The reptilian giant found in England’s Stonesfield quarry needed a name. Throughout the 18th century and into the 19th century, European naturalists had pondered the strange and gigantic bones of long-dead creatures discovered in quarries and sent to them through the veins of colonialism. For a long time, indigenous peoples and others around the world have wondered about the similar remains of animals that clearly no longer roam the planet. But in the early 19th century, as science began to name and describe fossilized creatures through its own language and standards, the curious bones needed proper titles. Among these early efforts, in 1824, Oxford University geologist William Buckland named the collection of skeletal parts from Stonesfield. Megalosaurusthe first dinosaur to receive a scientific name.
Buckland did not know this Megalosaurus it was a dinosaur. That’s because the word “dinosaur” wouldn’t be coined for another 18 years. He was working during a time when the sciences of geology and palaeontology were still very young, when the identity and wider significance of fossilized creatures was just beginning to be understood. After all, it wasn’t until 1799 that naturalists finally accepted that extinction was a reality and the Earth’s rocks were full of strange, bygone species. Megalosaurus was such a creature.
Working in the science of comparative anatomy, Buckland was sure that Megalosaurus it was a giant reptile. “Buckland himself recognized that the bones he described as Megalosaurus it must have come from several different individuals of different ages and sizes, but they were all from the same type of animal,” says Oxford University palaeontologist Eliza Howlett. Those pieces represented a creature unlike any known reptile. Although the leg bones indicated a straight-legged, column-like animal like most mammals, the details of the teeth were clearly reptilian. He pictured the animal as having a crocodile-like nature. “Megalosaurus itself was probably an amphibious animal,” he wrote in his paper. Fossils of crocodile teeth and turtle shells found in the same quarry seemed to bolster the idea.
Two centuries later, we have a very different image Megalosauruswhose full name is Megalosaurus bucklandii in honor of the Oxford geologist. Paleontologists have turned to the original bones, as well as the paper footprints of dinosaurs throughout the history of science, to reintroduce us to Megalosaurus as a bipedal predator that roamed the Jurassic coastline. The dinosaur roamed what is now England about 166 million years ago, a fairly large carnivore for its time at a grown length of more than 20 meters. Trailing on two legs, the carnivore had a long, low skull with curved teeth and likely had short, strong arms tipped with large claws like its later relative Torvosaurus.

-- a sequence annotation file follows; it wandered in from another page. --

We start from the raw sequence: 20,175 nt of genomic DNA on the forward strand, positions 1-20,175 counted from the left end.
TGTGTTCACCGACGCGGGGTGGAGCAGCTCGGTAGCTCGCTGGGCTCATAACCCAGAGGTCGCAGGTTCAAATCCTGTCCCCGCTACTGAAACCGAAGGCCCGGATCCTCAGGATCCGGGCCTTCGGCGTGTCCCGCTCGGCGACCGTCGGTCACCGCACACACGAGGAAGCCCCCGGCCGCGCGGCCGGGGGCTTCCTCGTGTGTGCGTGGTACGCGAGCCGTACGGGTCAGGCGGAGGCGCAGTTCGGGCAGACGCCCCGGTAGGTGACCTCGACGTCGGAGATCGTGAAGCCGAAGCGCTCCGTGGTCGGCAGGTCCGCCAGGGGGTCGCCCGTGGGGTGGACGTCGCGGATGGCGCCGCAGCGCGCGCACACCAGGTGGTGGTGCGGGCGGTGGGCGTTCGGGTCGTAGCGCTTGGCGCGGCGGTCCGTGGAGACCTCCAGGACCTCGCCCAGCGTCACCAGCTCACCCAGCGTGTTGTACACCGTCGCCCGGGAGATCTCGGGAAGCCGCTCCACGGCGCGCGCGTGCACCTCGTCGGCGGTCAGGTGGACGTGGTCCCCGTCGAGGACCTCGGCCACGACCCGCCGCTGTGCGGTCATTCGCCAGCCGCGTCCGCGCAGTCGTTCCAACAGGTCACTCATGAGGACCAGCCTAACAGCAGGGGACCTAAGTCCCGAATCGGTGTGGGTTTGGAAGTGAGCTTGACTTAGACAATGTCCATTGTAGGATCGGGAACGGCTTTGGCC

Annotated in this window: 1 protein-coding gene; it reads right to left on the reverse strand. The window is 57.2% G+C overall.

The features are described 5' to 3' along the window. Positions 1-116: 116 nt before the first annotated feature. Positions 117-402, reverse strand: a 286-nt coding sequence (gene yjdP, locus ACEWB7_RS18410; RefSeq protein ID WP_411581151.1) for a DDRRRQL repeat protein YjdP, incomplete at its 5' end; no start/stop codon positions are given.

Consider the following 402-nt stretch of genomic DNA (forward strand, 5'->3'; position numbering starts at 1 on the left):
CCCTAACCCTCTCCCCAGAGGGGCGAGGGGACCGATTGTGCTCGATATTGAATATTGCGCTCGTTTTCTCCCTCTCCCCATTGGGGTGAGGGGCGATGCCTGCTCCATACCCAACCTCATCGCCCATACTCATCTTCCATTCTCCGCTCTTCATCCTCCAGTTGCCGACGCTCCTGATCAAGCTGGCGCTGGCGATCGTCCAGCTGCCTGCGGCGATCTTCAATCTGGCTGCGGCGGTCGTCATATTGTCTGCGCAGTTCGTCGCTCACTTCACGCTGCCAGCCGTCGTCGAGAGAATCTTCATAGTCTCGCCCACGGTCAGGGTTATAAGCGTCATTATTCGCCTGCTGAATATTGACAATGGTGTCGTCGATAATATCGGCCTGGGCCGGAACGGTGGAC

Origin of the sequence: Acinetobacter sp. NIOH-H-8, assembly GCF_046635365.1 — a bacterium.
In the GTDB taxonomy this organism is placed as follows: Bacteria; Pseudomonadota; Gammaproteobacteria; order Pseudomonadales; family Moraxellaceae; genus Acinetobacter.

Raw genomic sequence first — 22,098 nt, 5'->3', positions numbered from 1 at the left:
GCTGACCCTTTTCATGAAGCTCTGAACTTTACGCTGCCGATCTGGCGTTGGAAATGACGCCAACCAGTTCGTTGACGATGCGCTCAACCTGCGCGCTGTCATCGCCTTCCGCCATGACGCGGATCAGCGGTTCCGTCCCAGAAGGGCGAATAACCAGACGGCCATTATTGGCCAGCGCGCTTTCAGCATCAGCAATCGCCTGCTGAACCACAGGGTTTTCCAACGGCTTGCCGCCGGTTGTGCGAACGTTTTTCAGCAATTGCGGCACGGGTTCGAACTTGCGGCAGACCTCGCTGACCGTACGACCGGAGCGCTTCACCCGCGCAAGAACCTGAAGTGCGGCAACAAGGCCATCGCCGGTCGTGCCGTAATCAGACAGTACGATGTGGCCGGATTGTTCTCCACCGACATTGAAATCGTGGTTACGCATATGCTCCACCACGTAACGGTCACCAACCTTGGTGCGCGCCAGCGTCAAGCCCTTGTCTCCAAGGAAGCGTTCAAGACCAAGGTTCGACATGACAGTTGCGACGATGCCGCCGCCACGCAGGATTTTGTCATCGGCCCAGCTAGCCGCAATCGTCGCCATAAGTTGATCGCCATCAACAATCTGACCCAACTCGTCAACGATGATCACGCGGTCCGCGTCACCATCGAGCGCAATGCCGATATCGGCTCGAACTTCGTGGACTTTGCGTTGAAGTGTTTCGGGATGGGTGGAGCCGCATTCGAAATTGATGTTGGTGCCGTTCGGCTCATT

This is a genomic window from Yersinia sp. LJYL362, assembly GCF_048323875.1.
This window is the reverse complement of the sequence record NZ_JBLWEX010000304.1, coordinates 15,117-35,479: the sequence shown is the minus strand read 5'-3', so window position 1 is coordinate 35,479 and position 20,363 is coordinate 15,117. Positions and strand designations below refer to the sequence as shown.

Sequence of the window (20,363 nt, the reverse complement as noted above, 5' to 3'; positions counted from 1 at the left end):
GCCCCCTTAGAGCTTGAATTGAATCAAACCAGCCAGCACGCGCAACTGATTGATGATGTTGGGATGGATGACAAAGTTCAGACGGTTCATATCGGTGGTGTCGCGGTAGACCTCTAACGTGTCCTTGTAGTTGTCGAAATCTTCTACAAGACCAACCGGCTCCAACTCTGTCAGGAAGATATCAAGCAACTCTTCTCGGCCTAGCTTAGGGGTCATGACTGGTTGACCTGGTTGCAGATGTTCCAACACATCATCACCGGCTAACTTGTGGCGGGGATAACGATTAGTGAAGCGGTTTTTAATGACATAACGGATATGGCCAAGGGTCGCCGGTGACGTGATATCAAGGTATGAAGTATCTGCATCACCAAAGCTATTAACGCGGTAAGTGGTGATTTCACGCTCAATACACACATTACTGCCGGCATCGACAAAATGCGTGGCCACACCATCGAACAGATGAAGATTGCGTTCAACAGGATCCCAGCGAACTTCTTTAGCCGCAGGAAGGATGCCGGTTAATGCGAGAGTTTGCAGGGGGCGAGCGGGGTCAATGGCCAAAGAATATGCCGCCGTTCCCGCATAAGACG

However, to date, no one has found anything close to a complete skeleton Megalosaurus. The task of reconstructing the shape of such a dinosaur is like trying to put together a puzzle when you have a pile of pieces from different sets, but no box. In addition to the bones originally described by Buckland, experts attributed them to other fossils from England and elsewhere Megalosaurus because they looked about the same. Moreover, some parts of Megalosaurus have disappeared. American Museum of Natural History paleontologist Roger Benson notes that some Megalosaurus fossils that had been illustrated in the scientific literature, such as a jaw with teeth and the end of a femur that was infamously illustrated in the 1700s with the label “scrotum humanum” for its resemblance to a human body part, are not in no museum. collections and their location is unknown. All this uncertainty has led to different interpretations of it Megalosaurus over time.
Megalosaurus began to change immediately after the animal received a name. In 1842, in a paper that coined the word “dinosaur,” the English anatomist Richard Owen not only identified Megalosaurus like a dinosaur, but reshaped its image into something between a reptile and a mammal. Owen advised the artist Benjamin Waterhouse Hawkins to create a sculpture of his vision of Megalosaurus, as well as descriptions of other dinosaurs, which were located at London’s Sydenham Hill in 1853. The dinosaur was almost mammal-like, standing on all fours with a hump on its back, fitting Owen’s idea that dinosaurs were reptiles advanced unlike today’s lizards and crocodiles. But as new finds in North America were discovered in the 1850s and 1860s, such as carnivores Dryptosauruspaleontologists revisited dinosaurs. Dryptosaurus and other new finds were bipedal, bird-like predators, and Megalosaurus was re-adjusted to fit the new consensus.